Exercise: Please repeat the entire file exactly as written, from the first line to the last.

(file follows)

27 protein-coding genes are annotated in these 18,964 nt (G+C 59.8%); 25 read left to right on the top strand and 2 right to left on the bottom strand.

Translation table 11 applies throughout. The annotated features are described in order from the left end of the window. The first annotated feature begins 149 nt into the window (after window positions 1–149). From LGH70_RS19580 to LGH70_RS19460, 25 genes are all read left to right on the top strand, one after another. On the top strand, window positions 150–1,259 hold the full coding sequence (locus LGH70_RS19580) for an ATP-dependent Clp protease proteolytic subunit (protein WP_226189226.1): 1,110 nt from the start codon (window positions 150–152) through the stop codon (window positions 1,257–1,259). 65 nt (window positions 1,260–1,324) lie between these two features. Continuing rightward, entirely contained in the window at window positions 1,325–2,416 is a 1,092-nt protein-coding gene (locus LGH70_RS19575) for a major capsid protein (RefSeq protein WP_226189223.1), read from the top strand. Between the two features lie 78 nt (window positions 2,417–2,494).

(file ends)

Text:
27 protein-coding genes are annotated in these 18,964 nt (G+C 59.8%); 25 read left to right on the top strand and 2 right to left on the bottom strand.

Translation table 11 applies throughout. The annotated features are described in order from the left end of the window. The first annotated feature begins 149 nt into the window (after window positions 1–149). From LGH70_RS19580 to LGH70_RS19460, 25 genes are all read left to right on the top strand, one after another. On the top strand, window positions 150–1,259 hold the full coding sequence (locus LGH70_RS19580) for an ATP-dependent Clp protease proteolytic subunit (protein WP_226189226.1): 1,110 nt from the start codon (window positions 150–152) through the stop codon (window positions 1,257–1,259). 65 nt (window positions 1,260–1,324) lie between these two features. Continuing rightward, entirely contained in the window at window positions 1,325–2,416 is a 1,092-nt protein-coding gene (locus LGH70_RS19575) for a major capsid protein (RefSeq protein WP_226189223.1), read from the top strand. Between the two features lie 78 nt (window positions 2,417–2,494).